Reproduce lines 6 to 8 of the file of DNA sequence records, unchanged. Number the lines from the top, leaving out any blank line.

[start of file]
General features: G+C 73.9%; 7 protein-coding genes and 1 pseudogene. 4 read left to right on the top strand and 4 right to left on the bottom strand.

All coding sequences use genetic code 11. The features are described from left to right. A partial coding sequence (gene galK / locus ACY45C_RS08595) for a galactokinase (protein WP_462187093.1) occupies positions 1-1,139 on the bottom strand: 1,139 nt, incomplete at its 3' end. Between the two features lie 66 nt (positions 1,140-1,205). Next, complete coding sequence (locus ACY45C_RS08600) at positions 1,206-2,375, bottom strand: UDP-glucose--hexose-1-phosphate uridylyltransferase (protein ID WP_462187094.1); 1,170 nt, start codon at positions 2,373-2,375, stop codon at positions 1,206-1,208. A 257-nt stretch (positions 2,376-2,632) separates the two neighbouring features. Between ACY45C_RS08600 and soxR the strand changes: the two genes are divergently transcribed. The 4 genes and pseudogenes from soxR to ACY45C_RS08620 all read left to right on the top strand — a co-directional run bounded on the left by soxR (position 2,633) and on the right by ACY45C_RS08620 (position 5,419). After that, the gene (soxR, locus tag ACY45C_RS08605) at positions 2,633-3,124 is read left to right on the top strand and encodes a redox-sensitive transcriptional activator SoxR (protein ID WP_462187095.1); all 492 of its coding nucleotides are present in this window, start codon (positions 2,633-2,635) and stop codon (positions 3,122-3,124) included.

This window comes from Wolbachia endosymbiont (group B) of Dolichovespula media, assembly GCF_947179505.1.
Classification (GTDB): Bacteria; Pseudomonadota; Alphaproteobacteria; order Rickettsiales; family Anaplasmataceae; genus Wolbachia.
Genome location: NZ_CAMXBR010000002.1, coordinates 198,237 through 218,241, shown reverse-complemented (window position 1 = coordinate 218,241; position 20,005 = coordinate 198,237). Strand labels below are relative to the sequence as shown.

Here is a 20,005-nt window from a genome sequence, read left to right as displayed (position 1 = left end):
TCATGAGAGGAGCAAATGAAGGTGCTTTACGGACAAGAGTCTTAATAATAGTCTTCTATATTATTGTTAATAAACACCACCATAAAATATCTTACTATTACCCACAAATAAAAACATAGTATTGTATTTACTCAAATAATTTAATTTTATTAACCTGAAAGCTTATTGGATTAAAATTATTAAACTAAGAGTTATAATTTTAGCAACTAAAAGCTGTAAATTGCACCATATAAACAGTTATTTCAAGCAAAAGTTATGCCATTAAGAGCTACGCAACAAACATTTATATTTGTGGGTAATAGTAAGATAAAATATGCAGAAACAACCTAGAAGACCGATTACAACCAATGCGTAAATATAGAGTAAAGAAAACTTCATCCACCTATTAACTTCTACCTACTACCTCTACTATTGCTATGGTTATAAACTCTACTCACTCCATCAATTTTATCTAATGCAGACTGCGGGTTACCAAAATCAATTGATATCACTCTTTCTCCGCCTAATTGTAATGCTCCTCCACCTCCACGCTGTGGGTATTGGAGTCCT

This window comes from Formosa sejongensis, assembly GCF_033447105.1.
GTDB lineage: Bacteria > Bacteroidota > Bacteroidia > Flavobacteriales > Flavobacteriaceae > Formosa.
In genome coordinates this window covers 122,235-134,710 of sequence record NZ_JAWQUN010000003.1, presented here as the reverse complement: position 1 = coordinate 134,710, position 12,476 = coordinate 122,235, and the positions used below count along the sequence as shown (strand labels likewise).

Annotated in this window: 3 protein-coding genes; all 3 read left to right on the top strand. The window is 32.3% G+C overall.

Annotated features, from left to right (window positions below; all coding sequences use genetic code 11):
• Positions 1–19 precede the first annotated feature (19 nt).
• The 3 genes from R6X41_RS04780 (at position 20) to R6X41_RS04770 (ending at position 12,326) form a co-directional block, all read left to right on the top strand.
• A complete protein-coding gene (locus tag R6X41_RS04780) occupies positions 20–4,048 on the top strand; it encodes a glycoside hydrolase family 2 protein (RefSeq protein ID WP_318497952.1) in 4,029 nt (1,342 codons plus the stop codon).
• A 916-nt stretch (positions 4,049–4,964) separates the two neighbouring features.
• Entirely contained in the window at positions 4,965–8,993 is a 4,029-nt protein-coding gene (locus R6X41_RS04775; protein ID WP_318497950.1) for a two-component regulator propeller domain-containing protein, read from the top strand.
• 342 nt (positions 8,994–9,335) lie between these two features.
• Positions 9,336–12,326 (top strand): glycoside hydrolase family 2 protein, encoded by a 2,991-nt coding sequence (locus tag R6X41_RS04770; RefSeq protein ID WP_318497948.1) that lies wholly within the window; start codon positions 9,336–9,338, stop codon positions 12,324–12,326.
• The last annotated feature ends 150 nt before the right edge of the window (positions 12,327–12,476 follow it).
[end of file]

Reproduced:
Here is a 20,005-nt window from a genome sequence, read left to right as displayed (position 1 = left end):
TCATGAGAGGAGCAAATGAAGGTGCTTTACGGACAAGAGTCTTAATAATAGTCTTCTATATTATTGTTAATAAACACCACCATAAAATATCTTACTATTACCCACAAATAAAAACATAGTATTGTATTTACTCAAATAATTTAATTTTATTAACCTGAAAGCTTATTGGATTAAAATTATTAAACTAAGAGTTATAATTTTAGCAACTAAAAGCTGTAAATTGCACCATATAAACAGTTATTTCAAGCAAAAGTTATGCCATTAAGAGCTACGCAACAAACATTTATATTTGTGGGTAATAGTAAGATAAAATATGCAGAAACAACCTAGAAGACCGATTACAACCAATGCGTAAATATAGAGTAAAGAAAACTTCATCCACCTATTAACTTCTACCTACTACCTCTACTATTGCTATGGTTATAAACTCTACTCACTCCATCAATTTTATCTAATGCAGACTGCGGGTTACCAAAATCAATTGATATCACTCTTTCTCCGCCTAATTGTAATGCTCCTCCACCTCCACGCTGTGGGTATTGGAGTCCT

This window comes from Formosa sejongensis, assembly GCF_033447105.1.